Managing nearsightedness in children and adults
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ALBUQUERQUE, N.M. — As screen time has increased, optometrists say poor eye health has also gone up.
Around 29% of children in Albuquerque, between the ages of six and 17, are myopic – or nearsighted – and getting it checked and treated is important.
10-year-old Austin wore glasses for seven years to be able to see clearly. Now, he’s ditched his glasses and has been wearing contact lenses to treat his myopia.
“Before, I could just see during the day,” Austin said.
“The second day he woke up, he’s like, ‘Mom, I can read without having my glasses on. Mom, I can see your face,’ and just having my kid say, that he can see my face and it’s just a beautiful moment,” said Cruz, Austin’s mom.
Austin isn’t alone. Albuquerque optometrist Tiffany Garcia Martinez says she sees this condition all too often, especially following the pandemic.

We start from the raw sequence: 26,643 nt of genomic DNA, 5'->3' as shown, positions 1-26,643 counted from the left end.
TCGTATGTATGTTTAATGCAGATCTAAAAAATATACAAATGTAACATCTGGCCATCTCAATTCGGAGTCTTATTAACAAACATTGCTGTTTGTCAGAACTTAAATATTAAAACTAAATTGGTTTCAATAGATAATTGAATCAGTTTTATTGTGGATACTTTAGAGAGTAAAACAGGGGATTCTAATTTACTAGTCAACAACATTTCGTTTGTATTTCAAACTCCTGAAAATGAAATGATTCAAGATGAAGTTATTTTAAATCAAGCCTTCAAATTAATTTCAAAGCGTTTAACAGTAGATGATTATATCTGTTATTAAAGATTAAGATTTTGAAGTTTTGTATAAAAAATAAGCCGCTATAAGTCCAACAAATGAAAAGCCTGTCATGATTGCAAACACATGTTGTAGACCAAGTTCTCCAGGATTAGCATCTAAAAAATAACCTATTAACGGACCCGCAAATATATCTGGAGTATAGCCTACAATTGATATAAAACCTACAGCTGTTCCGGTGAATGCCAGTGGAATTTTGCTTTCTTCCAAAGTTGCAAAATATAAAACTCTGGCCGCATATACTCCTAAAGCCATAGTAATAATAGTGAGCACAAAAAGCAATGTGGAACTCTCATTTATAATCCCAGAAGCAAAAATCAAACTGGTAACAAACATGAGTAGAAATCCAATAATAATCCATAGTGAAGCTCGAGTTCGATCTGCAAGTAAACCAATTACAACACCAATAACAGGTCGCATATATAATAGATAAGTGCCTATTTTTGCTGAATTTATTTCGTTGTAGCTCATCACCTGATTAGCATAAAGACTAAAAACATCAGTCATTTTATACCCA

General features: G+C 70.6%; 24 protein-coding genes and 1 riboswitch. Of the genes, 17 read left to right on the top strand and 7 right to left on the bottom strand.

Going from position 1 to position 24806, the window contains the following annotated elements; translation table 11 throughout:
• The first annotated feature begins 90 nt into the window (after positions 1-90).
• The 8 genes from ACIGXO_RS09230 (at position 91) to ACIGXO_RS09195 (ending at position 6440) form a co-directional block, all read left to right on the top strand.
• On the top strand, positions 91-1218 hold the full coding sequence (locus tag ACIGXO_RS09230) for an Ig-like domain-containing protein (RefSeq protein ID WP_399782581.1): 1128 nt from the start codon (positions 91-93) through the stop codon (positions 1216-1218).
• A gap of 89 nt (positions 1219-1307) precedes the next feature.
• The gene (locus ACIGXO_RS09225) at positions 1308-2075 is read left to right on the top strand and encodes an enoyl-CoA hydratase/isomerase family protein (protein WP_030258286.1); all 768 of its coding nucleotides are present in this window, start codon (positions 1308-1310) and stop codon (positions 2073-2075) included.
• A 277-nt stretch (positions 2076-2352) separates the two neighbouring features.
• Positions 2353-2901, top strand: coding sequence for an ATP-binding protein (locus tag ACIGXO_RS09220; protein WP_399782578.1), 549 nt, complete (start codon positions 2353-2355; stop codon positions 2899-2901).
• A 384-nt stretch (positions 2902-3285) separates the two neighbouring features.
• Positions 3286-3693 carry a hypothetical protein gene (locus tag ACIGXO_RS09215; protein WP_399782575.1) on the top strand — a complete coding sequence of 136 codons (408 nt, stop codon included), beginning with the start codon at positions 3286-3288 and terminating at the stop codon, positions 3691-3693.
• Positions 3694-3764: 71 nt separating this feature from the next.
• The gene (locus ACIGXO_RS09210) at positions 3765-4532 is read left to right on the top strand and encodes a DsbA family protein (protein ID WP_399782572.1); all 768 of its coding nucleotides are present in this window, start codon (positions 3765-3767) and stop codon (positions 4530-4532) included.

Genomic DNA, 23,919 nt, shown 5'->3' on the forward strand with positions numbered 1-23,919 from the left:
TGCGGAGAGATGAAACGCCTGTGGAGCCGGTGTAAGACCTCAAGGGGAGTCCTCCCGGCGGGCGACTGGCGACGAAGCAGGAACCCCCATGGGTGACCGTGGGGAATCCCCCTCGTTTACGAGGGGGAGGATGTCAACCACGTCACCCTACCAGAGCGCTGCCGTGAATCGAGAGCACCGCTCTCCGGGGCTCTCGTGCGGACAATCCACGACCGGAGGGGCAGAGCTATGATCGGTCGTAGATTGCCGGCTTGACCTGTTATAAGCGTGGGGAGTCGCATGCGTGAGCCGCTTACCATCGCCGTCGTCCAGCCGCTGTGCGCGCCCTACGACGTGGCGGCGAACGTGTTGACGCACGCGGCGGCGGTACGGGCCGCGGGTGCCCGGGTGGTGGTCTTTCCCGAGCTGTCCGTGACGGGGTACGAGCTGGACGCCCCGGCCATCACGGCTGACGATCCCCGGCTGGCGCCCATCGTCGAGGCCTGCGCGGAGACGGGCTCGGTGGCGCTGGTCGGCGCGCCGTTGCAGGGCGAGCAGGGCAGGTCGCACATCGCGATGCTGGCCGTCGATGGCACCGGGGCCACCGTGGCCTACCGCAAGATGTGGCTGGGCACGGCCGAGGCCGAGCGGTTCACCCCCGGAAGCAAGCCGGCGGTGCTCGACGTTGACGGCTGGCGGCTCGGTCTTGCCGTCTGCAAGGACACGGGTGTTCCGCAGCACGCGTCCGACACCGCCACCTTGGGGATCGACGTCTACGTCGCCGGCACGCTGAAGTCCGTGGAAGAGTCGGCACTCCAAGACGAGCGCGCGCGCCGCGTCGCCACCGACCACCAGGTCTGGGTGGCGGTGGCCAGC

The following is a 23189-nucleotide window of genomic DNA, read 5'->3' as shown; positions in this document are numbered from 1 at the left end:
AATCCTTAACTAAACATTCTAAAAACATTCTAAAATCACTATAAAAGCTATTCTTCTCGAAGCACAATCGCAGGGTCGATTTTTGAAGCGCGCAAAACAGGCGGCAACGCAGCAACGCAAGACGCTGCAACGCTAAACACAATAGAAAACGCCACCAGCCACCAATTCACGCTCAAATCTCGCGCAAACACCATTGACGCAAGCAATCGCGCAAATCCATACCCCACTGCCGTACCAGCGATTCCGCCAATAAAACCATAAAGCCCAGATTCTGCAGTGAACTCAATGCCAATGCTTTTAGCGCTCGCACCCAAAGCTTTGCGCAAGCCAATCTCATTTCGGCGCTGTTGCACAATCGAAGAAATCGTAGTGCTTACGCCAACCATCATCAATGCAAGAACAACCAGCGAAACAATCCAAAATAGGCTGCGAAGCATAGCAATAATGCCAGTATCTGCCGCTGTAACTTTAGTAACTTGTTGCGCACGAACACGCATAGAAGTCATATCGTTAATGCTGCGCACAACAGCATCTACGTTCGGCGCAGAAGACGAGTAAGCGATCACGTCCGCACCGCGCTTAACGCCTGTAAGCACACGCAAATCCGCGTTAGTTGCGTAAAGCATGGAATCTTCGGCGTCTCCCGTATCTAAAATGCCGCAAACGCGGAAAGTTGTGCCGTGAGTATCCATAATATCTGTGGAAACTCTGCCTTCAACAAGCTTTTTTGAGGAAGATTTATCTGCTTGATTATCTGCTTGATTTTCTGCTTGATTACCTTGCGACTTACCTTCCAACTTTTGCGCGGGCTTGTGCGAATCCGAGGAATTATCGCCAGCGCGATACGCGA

“So in the studies, it hasn’t shown that screen time leads to this myopia but, definitely, it plays a big role,” Dr. Garcia Martinez said. “During the pandemic, we saw more kids become myopic than even before but we’ve seen kids become increasingly myopic in the last 30 years.”
Her practice pairs with Treehouse Eyes to create treatment plans to manage myopia in both children and adults.
“If you’re myopic or nearsighted, they are going to have more trouble seeing far away so they are going to be squinting,” Dr. Garcia Martinez said. “The biggest issue is that, when you’re myopic, it actually means that the eye is elongating from front to back.”
While many people deal with myopia, if not cared for, it can lead to more sight-threatening conditions like glaucoma or retinal detachments.
There are three different treatments for myopia, including special eye drops and two different kinds of contact lenses. However, it’s recommended parents take their kids in to get a comprehensive eye exam to catch myopia or any other eye conditions before they get worse.